Sexual health campaigns are usually aimed at young people. But the sexual health charity FPA broke with tradition this year with its first campaign aimed at the over-50s.
Called The Middle-Age Spread, the campaign was conceived after the charity discovered a sharp rise in the number of sexually transmitted infections among older people.
According to figures published by the Health Protection Agency, STIs among over-45s doubled in the past decade to 13,000 in 2009. Last year, more men over 45 got genital herpes than those aged 16 to 19.
The organisation also noticed an increase in the number of older callers - the oldest to date being an 82-year-old man who was starting a new relationship. Despite this, most campaigns ignored older people - who, in turn, tended to regard STIs as nothing to do with them, or were too embarrassed to ask for condoms.
"More over-50s are coming out of relationships and having sex in the same way that young people are, but no one is talking to them about sexual health," says an FPA spokeswoman.
The Ethical Agency was asked to develop a creative that addressed this. It found a series of fashion adverts from the 1970s, which it reproduced as posters. The idea was to remind people how they dressed at that time, before reminding them they should use condoms.
The campaign cost £12,000 and had two strands of activity. The first was to send 3,000 campaign packs, including posters, a campaign banner and a booklet on sexual health for the over-50s, to sexual health clinics, NHS walk-in centres and GP surgeries.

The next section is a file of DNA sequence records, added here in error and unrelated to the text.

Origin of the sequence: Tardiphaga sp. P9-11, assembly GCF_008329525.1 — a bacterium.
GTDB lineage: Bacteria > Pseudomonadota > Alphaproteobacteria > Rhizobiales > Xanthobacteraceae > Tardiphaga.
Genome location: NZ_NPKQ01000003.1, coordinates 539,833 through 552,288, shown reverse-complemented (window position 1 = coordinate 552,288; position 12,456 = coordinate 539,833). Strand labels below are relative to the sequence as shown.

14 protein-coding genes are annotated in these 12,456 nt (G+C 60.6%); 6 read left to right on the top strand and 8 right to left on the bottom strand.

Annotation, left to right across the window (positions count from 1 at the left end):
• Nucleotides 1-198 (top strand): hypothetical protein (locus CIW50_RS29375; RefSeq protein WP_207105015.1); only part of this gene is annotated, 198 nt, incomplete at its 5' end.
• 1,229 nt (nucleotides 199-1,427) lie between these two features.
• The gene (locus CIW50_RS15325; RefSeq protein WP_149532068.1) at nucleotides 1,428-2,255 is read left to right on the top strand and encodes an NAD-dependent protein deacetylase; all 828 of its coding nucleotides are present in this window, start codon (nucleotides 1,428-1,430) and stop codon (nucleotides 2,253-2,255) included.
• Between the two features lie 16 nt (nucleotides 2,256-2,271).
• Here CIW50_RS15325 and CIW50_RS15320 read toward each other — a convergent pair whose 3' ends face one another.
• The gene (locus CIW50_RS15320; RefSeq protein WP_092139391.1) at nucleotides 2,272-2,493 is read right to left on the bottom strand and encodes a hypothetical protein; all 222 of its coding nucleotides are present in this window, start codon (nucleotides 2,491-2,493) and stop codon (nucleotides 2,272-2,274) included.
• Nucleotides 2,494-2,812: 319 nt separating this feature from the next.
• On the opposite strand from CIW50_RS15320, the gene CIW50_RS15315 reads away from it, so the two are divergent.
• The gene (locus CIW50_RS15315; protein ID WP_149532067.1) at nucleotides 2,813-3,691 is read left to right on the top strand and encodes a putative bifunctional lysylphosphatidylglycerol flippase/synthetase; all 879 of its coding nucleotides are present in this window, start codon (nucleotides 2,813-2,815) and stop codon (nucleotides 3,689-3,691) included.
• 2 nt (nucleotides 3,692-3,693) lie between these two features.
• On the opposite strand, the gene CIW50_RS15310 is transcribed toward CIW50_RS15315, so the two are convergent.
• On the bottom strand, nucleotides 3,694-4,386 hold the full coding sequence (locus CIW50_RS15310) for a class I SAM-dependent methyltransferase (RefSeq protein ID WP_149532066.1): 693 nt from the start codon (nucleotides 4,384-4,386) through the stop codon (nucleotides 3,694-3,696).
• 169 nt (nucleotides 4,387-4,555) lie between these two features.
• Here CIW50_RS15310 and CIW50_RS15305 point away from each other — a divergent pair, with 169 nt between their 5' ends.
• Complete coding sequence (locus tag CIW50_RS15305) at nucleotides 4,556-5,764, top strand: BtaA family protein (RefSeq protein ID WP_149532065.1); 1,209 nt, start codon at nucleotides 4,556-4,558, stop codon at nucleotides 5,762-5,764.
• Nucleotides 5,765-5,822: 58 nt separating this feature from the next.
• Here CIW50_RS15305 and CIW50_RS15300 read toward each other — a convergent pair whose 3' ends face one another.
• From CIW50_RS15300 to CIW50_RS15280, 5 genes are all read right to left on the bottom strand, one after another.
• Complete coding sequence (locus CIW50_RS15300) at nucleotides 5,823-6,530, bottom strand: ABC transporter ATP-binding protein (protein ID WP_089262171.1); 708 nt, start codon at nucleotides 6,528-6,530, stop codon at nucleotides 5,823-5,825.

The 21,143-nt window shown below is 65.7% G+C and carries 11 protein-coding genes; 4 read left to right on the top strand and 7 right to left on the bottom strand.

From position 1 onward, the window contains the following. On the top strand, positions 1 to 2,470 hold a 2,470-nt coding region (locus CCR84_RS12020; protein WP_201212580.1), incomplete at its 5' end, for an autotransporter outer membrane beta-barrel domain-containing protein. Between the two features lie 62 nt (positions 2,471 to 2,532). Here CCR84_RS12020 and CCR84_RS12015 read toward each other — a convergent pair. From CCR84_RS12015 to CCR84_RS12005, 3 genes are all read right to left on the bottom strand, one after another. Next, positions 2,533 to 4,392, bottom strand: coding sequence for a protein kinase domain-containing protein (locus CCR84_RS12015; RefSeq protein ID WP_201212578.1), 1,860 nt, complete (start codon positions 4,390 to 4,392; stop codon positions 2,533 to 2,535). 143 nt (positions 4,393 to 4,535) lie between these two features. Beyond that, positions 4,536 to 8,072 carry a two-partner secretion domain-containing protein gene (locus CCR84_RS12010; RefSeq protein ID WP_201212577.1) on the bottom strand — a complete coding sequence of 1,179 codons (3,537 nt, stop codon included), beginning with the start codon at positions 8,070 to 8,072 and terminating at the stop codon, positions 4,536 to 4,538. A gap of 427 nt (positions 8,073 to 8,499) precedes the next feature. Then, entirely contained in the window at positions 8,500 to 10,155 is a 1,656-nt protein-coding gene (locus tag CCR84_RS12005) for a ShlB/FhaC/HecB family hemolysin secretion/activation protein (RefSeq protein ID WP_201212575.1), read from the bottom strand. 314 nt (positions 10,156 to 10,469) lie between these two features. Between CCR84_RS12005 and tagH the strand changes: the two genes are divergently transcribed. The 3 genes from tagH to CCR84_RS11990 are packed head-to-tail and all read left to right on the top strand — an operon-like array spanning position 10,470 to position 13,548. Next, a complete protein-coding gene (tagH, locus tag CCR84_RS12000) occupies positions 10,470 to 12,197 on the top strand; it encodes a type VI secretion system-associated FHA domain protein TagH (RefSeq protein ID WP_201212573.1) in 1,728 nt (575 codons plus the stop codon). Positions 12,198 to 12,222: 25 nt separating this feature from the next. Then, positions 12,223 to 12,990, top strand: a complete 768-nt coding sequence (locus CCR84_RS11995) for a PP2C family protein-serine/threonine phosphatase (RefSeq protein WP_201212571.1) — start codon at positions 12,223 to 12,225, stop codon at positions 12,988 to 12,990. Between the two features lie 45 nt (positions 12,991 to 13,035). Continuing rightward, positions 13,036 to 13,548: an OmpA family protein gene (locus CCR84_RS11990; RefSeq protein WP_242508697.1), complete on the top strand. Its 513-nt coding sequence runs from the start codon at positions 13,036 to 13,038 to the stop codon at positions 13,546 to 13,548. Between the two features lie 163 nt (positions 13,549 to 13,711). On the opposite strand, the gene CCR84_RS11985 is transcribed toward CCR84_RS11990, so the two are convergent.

The other strand was media coverage. There was no advertising budget, so FPA had to concentrate on editorial. It targeted media favoured by older people - broadsheet newspapers, for example, rather than digital media.
The campaign took place during the charity's annual sexual health week, which ran this year from 13 to 19 September. The spokeswoman estimated the campaign had so far reached up to 30 million people.
Julie Bentley, chief executive of FPA, said: "We have to get the message across that STIs don't care about greying hair and a few wrinkles. Unless we take action now, this situation is only going to get worse."
DAN MARTIN, Director of strategy, Chameleon Net
An injection of humour into an otherwise humourless subject makes the creative for this campaign strong and attention-grabbing.
In terms of raising awareness, the FPA's call to action - to practise safe sex - is one that despite some incongruity between female poster icons and a condom, works well.
But when it comes to generating inquiries, the online response channel for this campaign could be better. The poster invites people to "Ask WES online" to get advice. This had me scouring FPA's home page for a small 'WES' (website enquiry service) link.
Considering the delicate subject matter, online provides a discreet method for sourcing information and reaches the target demographic (30 per cent of internet users in the UK are over 50). So perhaps a more visible, dedicated URL link could better continue the conversation.
6 out of 10